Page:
Thoughts from the Wet Coast

The musings of an ASP.NET Developer from Canada's We(s)t Coast

DNN Development Tips:2 - Requires and Guard

Last Modified: May 2 2017
Jul 16 2014

As part of this series on DNN Development Tips, I hope to “uncover” little know classes/methods - in the DNN Framework (and any of the 3rd party libraries that we use, such as Telerik or the .NET framework itself).

In this post, we look at two new helper modules in the Dotnetnuke.Common namespace – Requires and Guard.

What do these helper classes do?

In short they provide wrappers around typical defensive coding practices, that make the code more concise and more importantly more readable.

Lets look at a theoretical example.

Figure 1: An Example of a Method with Typical Defensive Coding

   1:  public virtual IWidget CreateWidget(string widgettype)
   2:  {
   3:      //Make sure that the string passed in is not null
   4:      if (string.IsNullorEmpty(widgettype)) 
   5:      {
   6:          throw new ArgumentWxception("argument is null", widgettype);
   7:      }
   8:   
   9:      IWidget widget = Widgetfactory.CreateWidget(widgettype);
  10:      
  11:      //Make sure that the Widget returned is not null
  12:      if (widget == null)
  13:      {
  14:          throw new InvalidOperationException("widget factory returned a null widget");
  15:      }
  16:   
  17:      return widget;
  18:  }

In this example we have a method that creates a widget when given a widget type.

The method first checks if the widget type passed in is not null or empty, and throws if it is.  in line 9 the widget is created by calling a factory method which (presumably) creates the appropriate type of widget depending on the string passed.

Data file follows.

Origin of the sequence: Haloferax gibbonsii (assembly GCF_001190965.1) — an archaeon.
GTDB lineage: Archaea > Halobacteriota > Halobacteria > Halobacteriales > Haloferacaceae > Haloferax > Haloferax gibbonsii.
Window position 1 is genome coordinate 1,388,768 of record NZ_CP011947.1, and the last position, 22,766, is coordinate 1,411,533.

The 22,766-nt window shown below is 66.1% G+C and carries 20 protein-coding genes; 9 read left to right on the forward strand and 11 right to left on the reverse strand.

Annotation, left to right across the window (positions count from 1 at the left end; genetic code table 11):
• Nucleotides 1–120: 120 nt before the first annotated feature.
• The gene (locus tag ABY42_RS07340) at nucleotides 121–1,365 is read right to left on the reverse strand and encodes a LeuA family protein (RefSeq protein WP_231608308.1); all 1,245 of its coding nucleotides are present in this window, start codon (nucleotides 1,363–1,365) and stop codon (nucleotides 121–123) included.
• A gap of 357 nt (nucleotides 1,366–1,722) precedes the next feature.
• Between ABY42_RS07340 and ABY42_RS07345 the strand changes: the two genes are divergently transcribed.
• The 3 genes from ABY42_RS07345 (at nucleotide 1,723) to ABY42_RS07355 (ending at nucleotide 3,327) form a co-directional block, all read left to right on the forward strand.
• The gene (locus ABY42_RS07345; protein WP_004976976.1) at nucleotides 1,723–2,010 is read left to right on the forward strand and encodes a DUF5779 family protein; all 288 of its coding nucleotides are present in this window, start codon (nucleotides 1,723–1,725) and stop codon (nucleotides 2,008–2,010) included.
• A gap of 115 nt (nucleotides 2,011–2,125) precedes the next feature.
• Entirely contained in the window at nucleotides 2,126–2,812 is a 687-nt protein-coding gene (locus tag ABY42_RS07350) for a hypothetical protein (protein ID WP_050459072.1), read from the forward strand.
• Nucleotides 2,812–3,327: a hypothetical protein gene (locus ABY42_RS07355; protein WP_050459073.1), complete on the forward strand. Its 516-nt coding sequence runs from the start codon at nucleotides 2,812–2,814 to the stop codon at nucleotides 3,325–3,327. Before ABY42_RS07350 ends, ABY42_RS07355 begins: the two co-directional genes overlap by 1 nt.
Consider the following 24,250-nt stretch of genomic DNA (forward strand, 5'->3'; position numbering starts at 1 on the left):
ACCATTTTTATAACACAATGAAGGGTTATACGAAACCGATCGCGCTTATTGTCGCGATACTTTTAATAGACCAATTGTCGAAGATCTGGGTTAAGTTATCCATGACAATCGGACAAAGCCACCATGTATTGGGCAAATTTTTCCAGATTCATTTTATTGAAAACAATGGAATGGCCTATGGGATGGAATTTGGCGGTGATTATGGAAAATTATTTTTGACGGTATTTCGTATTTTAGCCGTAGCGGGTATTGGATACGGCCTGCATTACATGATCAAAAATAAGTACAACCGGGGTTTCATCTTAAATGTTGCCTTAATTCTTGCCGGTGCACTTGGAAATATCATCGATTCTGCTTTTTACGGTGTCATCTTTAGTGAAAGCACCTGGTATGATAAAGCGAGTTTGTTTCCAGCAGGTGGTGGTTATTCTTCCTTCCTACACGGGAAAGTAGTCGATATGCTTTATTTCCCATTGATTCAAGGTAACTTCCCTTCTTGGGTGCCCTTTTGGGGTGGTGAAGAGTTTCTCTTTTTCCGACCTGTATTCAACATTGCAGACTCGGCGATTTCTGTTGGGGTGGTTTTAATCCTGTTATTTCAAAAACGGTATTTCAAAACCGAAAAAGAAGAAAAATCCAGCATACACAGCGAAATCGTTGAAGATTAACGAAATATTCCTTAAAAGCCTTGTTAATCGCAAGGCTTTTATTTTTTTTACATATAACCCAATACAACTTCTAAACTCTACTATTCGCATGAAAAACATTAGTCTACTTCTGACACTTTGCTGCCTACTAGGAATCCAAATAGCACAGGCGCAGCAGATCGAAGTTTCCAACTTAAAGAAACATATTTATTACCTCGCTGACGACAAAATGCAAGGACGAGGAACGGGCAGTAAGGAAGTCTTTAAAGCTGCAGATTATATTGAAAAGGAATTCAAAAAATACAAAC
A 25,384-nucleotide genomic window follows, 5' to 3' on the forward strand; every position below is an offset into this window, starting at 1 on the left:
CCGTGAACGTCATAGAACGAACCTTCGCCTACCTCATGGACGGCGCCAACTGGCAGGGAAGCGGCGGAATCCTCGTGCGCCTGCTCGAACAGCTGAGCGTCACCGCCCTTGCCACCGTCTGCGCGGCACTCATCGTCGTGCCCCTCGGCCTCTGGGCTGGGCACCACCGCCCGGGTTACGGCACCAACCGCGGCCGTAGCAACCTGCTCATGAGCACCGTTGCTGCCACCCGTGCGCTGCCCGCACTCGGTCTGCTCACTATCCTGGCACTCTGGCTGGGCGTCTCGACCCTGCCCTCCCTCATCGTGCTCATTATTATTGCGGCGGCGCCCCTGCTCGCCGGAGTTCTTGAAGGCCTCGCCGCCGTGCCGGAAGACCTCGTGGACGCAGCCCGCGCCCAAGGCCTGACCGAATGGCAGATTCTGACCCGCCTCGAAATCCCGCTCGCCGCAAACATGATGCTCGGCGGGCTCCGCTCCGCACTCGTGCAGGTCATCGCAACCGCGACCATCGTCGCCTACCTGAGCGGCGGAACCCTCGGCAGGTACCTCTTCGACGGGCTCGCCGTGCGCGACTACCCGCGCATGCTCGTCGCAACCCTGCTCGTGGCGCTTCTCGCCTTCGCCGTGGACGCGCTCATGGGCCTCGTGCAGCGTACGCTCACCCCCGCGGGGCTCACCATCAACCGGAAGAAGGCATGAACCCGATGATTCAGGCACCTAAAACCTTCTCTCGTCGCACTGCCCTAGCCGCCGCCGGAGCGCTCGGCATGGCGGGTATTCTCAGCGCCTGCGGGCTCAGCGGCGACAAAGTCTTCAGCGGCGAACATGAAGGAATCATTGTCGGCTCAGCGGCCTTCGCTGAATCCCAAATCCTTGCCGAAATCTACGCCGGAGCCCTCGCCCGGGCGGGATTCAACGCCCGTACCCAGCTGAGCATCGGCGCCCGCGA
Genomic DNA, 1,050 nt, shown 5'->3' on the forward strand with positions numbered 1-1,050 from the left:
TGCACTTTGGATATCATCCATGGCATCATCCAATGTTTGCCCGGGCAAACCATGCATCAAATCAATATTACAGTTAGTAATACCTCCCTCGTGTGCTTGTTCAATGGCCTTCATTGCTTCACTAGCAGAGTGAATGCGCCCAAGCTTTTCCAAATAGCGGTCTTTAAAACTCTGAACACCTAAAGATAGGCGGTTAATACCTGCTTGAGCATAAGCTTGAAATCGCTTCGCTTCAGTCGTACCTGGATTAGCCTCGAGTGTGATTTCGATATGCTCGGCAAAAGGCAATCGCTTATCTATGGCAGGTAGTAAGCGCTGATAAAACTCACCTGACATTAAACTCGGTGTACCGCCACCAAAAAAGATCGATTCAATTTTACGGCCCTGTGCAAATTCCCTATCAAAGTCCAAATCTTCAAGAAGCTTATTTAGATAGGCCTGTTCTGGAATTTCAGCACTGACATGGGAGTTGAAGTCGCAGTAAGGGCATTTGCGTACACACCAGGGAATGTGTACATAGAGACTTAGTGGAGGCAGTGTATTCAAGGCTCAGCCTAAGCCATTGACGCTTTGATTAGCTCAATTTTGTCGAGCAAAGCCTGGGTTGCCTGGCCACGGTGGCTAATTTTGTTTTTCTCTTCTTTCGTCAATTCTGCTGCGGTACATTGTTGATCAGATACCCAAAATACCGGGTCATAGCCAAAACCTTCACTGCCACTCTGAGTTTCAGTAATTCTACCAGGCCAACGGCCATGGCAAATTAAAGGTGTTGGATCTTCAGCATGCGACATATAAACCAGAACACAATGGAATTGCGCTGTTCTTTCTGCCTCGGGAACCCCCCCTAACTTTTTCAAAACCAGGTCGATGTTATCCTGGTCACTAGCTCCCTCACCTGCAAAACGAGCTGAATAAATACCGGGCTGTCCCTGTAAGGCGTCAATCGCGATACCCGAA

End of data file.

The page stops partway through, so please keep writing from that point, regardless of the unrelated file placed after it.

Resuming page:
Finally before returning the widget, a check is made to ensure that the widget is not null.

This method is quite readable but it is 18 lines long. the guts of the method is in one line (line 9) – the rest is defensive coding.  important defensive coding – but typical boiler-plate code that we should find ourselves writing repeatedly.

Lets rewrite this method using the new classes.

Figure 2: The Method Rewritten Using Requires and Guard Helper Classes

   1:  public virtual IWidget CreateWidget(string widgettype)
   2:  {
   3:      Requires.NotNullorEmpty("widgettype", widgettype);
   4:   
   5:      IWidget widget = WidgetFactory.CreateWidget(widgettype);
   6:   
   7:      Guard.Against(widget == null, "widget factory returned a null widget");
   8:   
   9:      return widget;
  10:  }

 

While the requires and guard classes both provide helper methods that, in theory, accomplish similar tasks, we have two classes as this makes the code more readable.

The requires class provides methods that enforce certain conditions that are “required” for the method to execute successfully.  so the first line “requires” that the parameter passed is not null or empty.  the guard class provides a single method against which takes a boolean as a parameter, which we can use to “guard against” (defend) a particular exception-case condition.

We could have written line 3 as:

    Guard.Against(string.IsNullorEmpty(widgettype), "widgettype was a null (or empty) string");

or line 7 as:

    Requires.NotNull("widget", widget);

but the code would be less readable.

By providing two approaches to writing defensive coding we can make the code much more readable in context, and therefore easier to maintain.

Over time we will enhance these classes with additional methods which encapsulate defensive coding practices into a more readable fluent format.

Disclaimer

The opinions expressed herein are my own personal opinions and do not represent my employer's view in anyway.

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